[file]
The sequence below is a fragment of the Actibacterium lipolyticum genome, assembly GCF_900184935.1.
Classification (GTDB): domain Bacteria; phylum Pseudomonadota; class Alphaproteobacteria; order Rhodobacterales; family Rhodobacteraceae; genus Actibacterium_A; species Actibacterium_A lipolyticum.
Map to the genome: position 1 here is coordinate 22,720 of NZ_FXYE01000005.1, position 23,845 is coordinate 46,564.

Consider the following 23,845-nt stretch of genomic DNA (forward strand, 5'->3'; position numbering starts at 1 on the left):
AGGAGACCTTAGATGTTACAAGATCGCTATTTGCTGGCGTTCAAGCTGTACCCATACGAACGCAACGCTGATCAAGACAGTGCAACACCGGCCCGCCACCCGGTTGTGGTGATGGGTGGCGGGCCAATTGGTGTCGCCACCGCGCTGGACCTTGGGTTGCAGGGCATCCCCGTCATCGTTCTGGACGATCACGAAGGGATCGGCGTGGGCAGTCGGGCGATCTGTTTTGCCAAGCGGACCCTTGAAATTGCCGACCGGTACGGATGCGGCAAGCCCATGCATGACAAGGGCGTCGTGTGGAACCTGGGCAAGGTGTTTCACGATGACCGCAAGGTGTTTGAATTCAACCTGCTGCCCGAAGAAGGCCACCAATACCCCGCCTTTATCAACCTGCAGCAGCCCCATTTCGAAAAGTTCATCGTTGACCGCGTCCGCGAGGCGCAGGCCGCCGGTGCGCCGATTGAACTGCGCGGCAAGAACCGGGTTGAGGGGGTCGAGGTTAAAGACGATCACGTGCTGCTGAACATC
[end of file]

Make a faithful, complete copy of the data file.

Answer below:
The sequence below is a fragment of the Actibacterium lipolyticum genome, assembly GCF_900184935.1.
Classification (GTDB): domain Bacteria; phylum Pseudomonadota; class Alphaproteobacteria; order Rhodobacterales; family Rhodobacteraceae; genus Actibacterium_A; species Actibacterium_A lipolyticum.
Map to the genome: position 1 here is coordinate 22,720 of NZ_FXYE01000005.1, position 23,845 is coordinate 46,564.

Consider the following 23,845-nt stretch of genomic DNA (forward strand, 5'->3'; position numbering starts at 1 on the left):
AGGAGACCTTAGATGTTACAAGATCGCTATTTGCTGGCGTTCAAGCTGTACCCATACGAACGCAACGCTGATCAAGACAGTGCAACACCGGCCCGCCACCCGGTTGTGGTGATGGGTGGCGGGCCAATTGGTGTCGCCACCGCGCTGGACCTTGGGTTGCAGGGCATCCCCGTCATCGTTCTGGACGATCACGAAGGGATCGGCGTGGGCAGTCGGGCGATCTGTTTTGCCAAGCGGACCCTTGAAATTGCCGACCGGTACGGATGCGGCAAGCCCATGCATGACAAGGGCGTCGTGTGGAACCTGGGCAAGGTGTTTCACGATGACCGCAAGGTGTTTGAATTCAACCTGCTGCCCGAAGAAGGCCACCAATACCCCGCCTTTATCAACCTGCAGCAGCCCCATTTCGAAAAGTTCATCGTTGACCGCGTCCGCGAGGCGCAGGCCGCCGGTGCGCCGATTGAACTGCGCGGCAAGAACCGGGTTGAGGGGGTCGAGGTTAAAGACGATCACGTGCTGCTGAACATC